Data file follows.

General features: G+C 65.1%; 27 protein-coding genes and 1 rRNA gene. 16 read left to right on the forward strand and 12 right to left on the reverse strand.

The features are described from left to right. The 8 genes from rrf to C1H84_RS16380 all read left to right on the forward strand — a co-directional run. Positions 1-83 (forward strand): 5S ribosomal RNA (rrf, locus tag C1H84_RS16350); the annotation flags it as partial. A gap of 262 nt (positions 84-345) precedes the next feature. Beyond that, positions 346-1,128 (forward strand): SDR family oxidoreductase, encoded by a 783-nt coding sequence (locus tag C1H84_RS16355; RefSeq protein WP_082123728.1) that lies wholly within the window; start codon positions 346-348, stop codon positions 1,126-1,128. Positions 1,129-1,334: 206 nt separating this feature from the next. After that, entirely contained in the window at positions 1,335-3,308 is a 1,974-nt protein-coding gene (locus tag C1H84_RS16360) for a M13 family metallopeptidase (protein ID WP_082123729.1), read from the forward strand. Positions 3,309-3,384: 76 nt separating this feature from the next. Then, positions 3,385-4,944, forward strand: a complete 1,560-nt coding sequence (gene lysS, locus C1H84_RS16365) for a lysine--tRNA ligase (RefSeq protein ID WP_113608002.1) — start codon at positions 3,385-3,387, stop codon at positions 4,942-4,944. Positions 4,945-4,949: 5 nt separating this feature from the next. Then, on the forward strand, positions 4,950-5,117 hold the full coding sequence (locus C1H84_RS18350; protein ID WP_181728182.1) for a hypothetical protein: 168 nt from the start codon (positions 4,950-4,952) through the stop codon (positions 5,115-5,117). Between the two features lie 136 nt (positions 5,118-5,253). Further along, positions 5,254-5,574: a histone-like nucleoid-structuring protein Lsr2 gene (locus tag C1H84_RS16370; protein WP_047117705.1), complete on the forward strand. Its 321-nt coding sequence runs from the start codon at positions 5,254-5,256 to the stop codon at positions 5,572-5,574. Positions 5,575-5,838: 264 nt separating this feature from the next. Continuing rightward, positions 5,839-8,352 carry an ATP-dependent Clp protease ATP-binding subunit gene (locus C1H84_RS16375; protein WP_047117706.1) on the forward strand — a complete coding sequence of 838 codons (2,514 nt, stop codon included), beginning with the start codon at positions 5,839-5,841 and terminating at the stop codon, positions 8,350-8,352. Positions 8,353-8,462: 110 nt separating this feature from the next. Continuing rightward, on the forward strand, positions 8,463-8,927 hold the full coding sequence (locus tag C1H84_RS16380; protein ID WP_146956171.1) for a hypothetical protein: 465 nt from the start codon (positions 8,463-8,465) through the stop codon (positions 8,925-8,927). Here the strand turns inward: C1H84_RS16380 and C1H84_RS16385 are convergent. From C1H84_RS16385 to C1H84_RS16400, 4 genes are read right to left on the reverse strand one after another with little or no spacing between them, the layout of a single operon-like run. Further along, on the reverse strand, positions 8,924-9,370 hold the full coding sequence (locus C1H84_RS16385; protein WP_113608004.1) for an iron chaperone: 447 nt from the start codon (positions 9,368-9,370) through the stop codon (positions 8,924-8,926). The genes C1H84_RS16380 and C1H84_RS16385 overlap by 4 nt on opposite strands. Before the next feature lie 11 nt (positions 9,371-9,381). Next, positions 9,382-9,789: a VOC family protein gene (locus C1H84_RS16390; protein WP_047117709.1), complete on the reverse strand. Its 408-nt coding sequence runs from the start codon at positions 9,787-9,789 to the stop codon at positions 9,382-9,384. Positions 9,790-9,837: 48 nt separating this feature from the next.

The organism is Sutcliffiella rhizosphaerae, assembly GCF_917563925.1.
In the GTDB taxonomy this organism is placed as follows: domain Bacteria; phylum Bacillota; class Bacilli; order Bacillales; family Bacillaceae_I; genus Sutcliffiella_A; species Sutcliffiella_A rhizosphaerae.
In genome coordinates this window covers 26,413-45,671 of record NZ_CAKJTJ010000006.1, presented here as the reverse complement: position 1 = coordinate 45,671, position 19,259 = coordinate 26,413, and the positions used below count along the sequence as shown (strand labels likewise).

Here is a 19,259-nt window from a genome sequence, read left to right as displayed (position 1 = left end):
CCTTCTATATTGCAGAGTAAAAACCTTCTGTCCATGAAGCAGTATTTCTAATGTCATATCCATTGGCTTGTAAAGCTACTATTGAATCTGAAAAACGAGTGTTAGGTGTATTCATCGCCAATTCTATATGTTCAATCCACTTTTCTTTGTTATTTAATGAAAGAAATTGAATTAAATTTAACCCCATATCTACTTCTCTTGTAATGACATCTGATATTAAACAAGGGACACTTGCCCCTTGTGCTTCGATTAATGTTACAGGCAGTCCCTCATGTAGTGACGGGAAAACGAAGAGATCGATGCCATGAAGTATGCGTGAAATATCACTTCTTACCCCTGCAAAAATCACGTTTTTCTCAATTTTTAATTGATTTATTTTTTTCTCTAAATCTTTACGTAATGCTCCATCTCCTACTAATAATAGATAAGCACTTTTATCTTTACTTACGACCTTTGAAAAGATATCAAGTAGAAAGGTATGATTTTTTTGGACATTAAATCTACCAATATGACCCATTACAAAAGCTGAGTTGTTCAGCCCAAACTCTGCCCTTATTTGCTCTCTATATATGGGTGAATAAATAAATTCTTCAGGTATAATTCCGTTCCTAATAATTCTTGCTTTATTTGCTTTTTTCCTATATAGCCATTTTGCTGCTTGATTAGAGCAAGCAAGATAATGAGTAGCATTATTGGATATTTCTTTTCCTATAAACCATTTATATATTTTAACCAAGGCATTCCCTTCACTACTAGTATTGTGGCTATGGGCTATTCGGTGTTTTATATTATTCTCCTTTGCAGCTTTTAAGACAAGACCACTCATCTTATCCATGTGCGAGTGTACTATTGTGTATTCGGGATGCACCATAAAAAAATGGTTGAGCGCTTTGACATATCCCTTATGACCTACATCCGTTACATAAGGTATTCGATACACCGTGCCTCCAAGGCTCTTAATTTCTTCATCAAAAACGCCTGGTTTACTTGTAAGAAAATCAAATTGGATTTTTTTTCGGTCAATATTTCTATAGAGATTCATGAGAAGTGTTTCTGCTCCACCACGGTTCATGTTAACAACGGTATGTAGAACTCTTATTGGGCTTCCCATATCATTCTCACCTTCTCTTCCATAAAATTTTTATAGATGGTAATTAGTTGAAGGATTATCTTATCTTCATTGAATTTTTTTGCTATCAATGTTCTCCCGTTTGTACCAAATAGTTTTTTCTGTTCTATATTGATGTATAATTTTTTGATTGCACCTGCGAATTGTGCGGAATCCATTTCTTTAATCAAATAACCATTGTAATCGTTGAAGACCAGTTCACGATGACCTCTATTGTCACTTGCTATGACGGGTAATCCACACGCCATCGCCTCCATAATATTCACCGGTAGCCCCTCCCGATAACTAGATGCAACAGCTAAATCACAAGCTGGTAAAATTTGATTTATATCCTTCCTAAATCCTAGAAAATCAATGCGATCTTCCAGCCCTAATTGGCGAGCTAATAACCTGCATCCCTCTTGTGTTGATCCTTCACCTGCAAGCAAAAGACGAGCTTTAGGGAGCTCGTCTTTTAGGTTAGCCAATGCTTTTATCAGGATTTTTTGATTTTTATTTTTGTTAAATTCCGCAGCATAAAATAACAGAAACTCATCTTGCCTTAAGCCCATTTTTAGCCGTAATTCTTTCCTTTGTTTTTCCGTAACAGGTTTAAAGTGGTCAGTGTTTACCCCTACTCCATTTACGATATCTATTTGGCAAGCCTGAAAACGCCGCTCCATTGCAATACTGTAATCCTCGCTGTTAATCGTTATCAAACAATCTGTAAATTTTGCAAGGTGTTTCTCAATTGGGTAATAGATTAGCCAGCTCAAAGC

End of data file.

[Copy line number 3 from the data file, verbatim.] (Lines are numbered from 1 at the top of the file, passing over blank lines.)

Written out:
The organism is Sutcliffiella rhizosphaerae, assembly GCF_917563925.1.